I love this portrayal of Watson; can more writers take their lead from Ryan when writing him?

You Might Like This If You Like:

War stories; historical fiction; depictions of grief; post-Canon speculation

Is there a book you want Lucy to review? Let her know!

On June 15th…

Pinner knew when he read the news,
Suicide he would have to choose.
He went to his room
To hasten his doom,
And to drum on the door with his shoes.
– Don Dillistone, 2002

June 15, 1889: Holmes and Watson accompanied Hall Pycroft to Birmingham to see Arthur Harry Pinner in New Street. [STOC]

Illustration by Sidney Paget for The Strand Magazine (1893)

Following his lead we ascended five stories, until we found ourselves outside a half-opened door, at which our client tapped. A voice within bade us “Come in”, and we entered a bare, unfurnished room, such as Hall Pycroft had described. At the single table sat the man whom we had seen in the street, with his evening paper spread out in front of him, and as he looked up at us it seemed to me that I had never looked upon a face which bore such marks of grief, and of something beyond grief – of a horror such as comes to few men in a lifetime. His brow glistened with perspiration, his cheeks were of the dull dead white of a fish’s belly, and his eyes were wild and staring. He looked at his clerk as though he failed to recognize him, and I could see by the astonishment depicted upon our conductor’s face, that this was by no means the usual appearance of his employer.
“You look very ill, Mr. Pinner,” he exclaimed.
“Yes, I am not very well,” answered the other, making obvious efforts to pull himself together, and licking his dry lips before he spoke. “Who are these gentlemen whom you have brought with you?”
“One is Mr. Harris, of Bermondsey, and the other is Mr. Price of this town,” said our clerk, glibly. “They are friends of mine, and gentlemen of experience, but they have been out of a place for some little time, and they hoped that perhaps you might find an opening for them in the company’s employment.”
“Very possibly! Very possibly!” cried Mr. Pinner, with a ghastly smile. “Yes, I have no doubt that we shall be able to do something for you. What is your particular line, Mr. Harris?”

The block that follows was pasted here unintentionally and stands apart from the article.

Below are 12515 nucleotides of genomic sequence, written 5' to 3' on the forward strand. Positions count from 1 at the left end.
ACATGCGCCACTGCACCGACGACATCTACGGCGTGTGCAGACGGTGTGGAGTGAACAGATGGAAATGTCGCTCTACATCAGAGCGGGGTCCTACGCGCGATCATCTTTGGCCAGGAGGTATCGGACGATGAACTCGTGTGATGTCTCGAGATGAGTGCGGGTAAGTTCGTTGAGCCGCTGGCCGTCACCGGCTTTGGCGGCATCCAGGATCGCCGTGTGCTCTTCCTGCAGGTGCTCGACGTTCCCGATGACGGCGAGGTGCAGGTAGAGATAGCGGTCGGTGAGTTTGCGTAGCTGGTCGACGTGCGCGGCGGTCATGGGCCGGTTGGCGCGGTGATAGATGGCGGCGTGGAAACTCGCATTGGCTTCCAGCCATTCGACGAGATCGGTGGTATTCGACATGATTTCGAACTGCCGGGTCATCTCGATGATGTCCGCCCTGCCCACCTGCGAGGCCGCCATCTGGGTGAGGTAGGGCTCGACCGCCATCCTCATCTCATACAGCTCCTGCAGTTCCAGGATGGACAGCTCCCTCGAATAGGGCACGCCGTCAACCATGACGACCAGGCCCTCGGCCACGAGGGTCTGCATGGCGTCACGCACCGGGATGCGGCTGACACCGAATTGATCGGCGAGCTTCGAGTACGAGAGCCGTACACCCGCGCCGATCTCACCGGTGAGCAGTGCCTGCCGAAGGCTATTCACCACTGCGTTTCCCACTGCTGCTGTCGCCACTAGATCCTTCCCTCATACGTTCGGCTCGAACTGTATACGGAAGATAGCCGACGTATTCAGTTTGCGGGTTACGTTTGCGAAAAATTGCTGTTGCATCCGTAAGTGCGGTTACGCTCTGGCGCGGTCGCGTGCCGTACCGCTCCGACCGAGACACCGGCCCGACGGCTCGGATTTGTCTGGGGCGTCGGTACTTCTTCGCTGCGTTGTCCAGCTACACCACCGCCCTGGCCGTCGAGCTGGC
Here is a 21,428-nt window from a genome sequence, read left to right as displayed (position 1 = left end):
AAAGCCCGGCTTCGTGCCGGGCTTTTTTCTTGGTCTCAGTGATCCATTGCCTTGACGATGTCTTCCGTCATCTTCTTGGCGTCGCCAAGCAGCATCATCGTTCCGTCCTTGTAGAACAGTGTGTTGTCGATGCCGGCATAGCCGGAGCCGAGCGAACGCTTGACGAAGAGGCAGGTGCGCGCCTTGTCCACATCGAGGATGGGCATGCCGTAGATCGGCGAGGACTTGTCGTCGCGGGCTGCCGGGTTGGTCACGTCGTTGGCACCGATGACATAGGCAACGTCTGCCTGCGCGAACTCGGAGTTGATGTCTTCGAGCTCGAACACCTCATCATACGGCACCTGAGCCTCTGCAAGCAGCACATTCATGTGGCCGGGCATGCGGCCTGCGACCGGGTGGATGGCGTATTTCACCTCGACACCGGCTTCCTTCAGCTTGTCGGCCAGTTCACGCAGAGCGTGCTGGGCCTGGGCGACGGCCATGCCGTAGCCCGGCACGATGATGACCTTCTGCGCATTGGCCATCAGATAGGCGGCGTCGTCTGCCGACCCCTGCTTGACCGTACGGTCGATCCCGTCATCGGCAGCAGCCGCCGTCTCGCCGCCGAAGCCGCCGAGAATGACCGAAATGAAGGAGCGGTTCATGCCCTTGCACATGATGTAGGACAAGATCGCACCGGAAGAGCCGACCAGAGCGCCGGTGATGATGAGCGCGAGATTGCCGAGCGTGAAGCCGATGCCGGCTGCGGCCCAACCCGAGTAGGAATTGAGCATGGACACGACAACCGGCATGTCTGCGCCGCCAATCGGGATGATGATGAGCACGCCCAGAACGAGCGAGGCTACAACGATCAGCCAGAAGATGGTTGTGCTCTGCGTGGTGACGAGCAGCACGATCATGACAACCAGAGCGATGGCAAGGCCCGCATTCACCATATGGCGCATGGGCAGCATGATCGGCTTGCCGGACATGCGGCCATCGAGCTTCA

“I am an accountant,” said Holmes.
“Ah, yes, we shall want something of the sort. And you, Mr. Price?”
“A clerk,” said I.
“I have every hope that the company may accommodate you. I will let you know about it as soon as we come to any conclusion. And now I beg that you will go. For God’s sake, leave me to myself!”

 

June 15, 1889: Arthur Pinner attempted suicide. [STOC)]

Illustration by Sidney Paget for The Strand Magazine (1893)

Again and much louder came the rat-tat-tat. We all gazed expectantly at the closed door. Glancing at Holmes I saw his face turn rigid, and he leaned forward in intense excitement. Then suddenly came a low gurgling, gargling sound and a brisk drumming upon woodwork. Holmes sprang frantically across the room and pushed at the door. It was fastened on the inner side. Following his example, we threw ourselves upon it with all our weight. One hinge snapped, then the other, and down came the door with a crash. Rushing over it we found ourselves in the inner room. It was empty.
But it was only for a moment that we were at fault. At one corner, the corner nearest the room which we had left, there was a second door. Holmes sprang to it and pulled it open. A coat and waistcoat were lying on the floor, and from a hook behind the door, with his own braces round his neck, was hanging the managing director of the Franco-Midland Hardware Company. His knees were drawn up, his head hung at a dreadful angle to his body, and the clatter of his heels against the door made the noise which had broken in upon our conversation. In an instant I had caught him round the waist and held him up, while Holmes and Pycroft untied the elastic bands which had disappeared between the livid creases of skin. Then we carried him into the other room, where he lay with a slate-coloured face, puffing his purple lips in and out with every breath – a dreadful wreck of all that he had been but five minutes before.

(Chronology Source: A Day by Day Chronology of Mr. Sherlock Holmes According to Zeisler and Christ, compiled by William S Dorn)

On June 14th…

June 14, 1889: Hall Pycroft finished marking off all of the hardware sellers in Paris. [STOC]
(Source: A Day by Day Chronology of Mr. Sherlock Holmes According to Zeisler and Christ, compiled by William S Dorn, BSI)

Illustration by WH Hyde for Harper’s Weekly (1893)

“I went back to the hotel with the big book under my arm, and with very conflicting feelings in my breast. On the one hand I was definitely engaged, and had a hundred pounds in my pocket. On the other, the look of the offices, the absence of name on the wall, and other of the points which would strike a business man had left a bad impression as to the position of my employers. However, come what might, I had my money, so I settled down to my task. All Sunday I was kept hard at work, and yet by Monday I had only got as far as H. I went round to my employer, found him in the same dismantled kind of room, and was told to keep at it until Wednesday, and then come again. On Wednesday it was still unfinished, so I hammered away until Friday – that is, yesterday. Then I brought it round to Mr. Harry Pinner.